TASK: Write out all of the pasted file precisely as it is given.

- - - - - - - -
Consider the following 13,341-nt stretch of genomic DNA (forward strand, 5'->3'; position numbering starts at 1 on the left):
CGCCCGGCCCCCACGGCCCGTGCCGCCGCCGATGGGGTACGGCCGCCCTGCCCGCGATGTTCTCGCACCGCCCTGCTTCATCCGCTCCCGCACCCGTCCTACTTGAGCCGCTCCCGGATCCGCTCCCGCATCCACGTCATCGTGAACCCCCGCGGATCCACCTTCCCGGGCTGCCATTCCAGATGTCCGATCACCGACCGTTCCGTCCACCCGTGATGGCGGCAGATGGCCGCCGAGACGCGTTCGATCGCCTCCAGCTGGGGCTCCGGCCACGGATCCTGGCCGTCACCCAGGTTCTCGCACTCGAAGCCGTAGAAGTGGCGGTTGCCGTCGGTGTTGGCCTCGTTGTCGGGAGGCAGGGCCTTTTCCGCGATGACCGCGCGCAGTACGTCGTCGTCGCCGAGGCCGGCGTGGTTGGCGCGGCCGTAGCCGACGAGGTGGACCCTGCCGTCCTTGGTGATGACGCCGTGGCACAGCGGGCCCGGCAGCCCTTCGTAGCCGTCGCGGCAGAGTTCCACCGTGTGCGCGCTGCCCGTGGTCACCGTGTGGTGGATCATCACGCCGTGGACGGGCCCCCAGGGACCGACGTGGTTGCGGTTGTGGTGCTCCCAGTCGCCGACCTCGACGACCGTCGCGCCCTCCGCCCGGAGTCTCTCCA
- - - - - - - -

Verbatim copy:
Consider the following 13,341-nt stretch of genomic DNA (forward strand, 5'->3'; position numbering starts at 1 on the left):
CGCCCGGCCCCCACGGCCCGTGCCGCCGCCGATGGGGTACGGCCGCCCTGCCCGCGATGTTCTCGCACCGCCCTGCTTCATCCGCTCCCGCACCCGTCCTACTTGAGCCGCTCCCGGATCCGCTCCCGCATCCACGTCATCGTGAACCCCCGCGGATCCACCTTCCCGGGCTGCCATTCCAGATGTCCGATCACCGACCGTTCCGTCCACCCGTGATGGCGGCAGATGGCCGCCGAGACGCGTTCGATCGCCTCCAGCTGGGGCTCCGGCCACGGATCCTGGCCGTCACCCAGGTTCTCGCACTCGAAGCCGTAGAAGTGGCGGTTGCCGTCGGTGTTGGCCTCGTTGTCGGGAGGCAGGGCCTTTTCCGCGATGACCGCGCGCAGTACGTCGTCGTCGCCGAGGCCGGCGTGGTTGGCGCGGCCGTAGCCGACGAGGTGGACCCTGCCGTCCTTGGTGATGACGCCGTGGCACAGCGGGCCCGGCAGCCCTTCGTAGCCGTCGCGGCAGAGTTCCACCGTGTGCGCGCTGCCCGTGGTCACCGTGTGGTGGATCATCACGCCGTGGACGGGCCCCCAGGGACCGACGTGGTTGCGGTTGTGGTGCTCCCAGTCGCCGACCTCGACGACCGTCGCGCCCTCCGCCCGGAGTCTCTCCA